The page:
Political pressure hurried an investigation and led to unfair charges against the crew of a Marine jet that cut a gondola cable in Italy, killing 20 people, lawyers for two crewmen say.

After a military hearing Monday, one lawyer said he wanted to question the commanding generals who had spoken to witnesses."We are concerned about political pressure and the effect that can have," said Dave Beck, who represents the plane's navigator, Capt. Joseph Schweitzer. He wouldn't elaborate on the pressure. "It was a tragic accident," Beck said. "The question is was there criminal negligence. We deny that there was."

The jet, stationed at the U.S. air base in Aviano, was on a training run Feb. 3 when it sliced the cable used by the gondola packed with skiers at an Alpine ski resort, sending the car crashing into the slopes.

A Marine investigation board blamed the four-man crew for the accident, saying the members broke altitude and speed rules during the flight.

But a lawyer for the pilot of the Marine EA-6B Prowler also said political pressure was at the center of the case.

"There is certainly enough (evidence) to indicate at this point that what has happened thus far is a function of political pressure," said Frank Spinner, who represents the pilot, Capt. Richard Ashby.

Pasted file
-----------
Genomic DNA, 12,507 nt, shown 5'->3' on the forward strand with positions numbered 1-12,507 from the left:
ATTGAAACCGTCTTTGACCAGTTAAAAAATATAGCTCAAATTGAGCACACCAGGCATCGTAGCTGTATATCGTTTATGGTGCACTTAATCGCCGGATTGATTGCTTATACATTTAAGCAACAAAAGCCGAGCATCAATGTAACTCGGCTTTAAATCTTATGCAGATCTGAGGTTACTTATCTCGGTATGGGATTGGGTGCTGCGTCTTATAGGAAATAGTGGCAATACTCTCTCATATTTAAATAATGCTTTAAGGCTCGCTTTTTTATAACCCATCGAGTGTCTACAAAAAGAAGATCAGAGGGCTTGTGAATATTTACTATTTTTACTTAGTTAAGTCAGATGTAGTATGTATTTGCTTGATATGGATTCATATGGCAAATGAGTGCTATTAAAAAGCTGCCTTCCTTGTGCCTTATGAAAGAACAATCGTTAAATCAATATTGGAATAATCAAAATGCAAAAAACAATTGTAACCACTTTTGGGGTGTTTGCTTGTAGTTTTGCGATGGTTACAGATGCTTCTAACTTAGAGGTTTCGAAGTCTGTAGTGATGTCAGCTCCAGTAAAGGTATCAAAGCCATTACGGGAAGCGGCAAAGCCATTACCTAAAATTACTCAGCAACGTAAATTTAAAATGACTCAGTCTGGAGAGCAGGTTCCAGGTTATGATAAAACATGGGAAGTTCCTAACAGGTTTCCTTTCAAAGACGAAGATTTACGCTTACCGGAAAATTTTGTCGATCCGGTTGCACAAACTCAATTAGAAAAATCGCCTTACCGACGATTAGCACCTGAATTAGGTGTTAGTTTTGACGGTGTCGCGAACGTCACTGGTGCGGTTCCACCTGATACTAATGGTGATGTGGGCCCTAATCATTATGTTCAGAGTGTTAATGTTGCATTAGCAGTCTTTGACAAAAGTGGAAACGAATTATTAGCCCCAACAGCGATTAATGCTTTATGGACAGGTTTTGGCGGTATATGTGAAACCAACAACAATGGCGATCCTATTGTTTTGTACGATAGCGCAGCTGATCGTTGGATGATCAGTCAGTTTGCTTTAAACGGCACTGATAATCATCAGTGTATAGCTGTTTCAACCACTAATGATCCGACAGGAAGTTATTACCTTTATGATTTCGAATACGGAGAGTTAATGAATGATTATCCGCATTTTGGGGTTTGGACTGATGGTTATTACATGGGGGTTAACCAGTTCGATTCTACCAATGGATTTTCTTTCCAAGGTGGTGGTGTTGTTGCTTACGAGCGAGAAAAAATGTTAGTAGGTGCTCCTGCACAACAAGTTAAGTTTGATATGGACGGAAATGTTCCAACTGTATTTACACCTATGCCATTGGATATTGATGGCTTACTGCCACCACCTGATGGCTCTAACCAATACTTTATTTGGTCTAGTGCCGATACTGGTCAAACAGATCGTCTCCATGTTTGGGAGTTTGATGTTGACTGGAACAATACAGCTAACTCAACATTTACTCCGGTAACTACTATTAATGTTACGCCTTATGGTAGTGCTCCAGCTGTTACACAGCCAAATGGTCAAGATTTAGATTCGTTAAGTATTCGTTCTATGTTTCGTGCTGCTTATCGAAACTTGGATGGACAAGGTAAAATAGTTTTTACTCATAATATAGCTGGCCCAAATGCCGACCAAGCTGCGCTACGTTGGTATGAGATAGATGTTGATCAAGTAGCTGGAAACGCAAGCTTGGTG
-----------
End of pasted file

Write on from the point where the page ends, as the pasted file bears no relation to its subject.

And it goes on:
Investigators also worked hastily, Spinner said.

Spinner and Beck are civilian lawyers hired by the defendants. Each crewman also has two military lawyers, none of whom spoke after the hearing, the equivalent of a grand jury proceeding.

The four men charged in the case - Ashby, Schweitzer, Capt. Chandler Seagraves and Capt. William Raney - are stationed at Marine Corps Air Station Cherry Point, about 30 miles from Camp Lejeune.

The four are charged with involuntary manslaughter, negligent homicide, dereliction of duty, destruction of military property and destroying civilian property. Each could get 20 years in prison if convicted of manslaughter or homicide. No pleas have been entered.

Spinner said the charges were unusual. "For decades, military members have been involved in training exercises which have resulted in deaths and in many of those cases there have been acts of negligence, perhaps even recklessness, and there does not appear to be anyone who has been court-martialed previously under similar circumstances," he said.

The military judge will recommend to the commanding general of Atlantic marine forces whether to call a court-martial.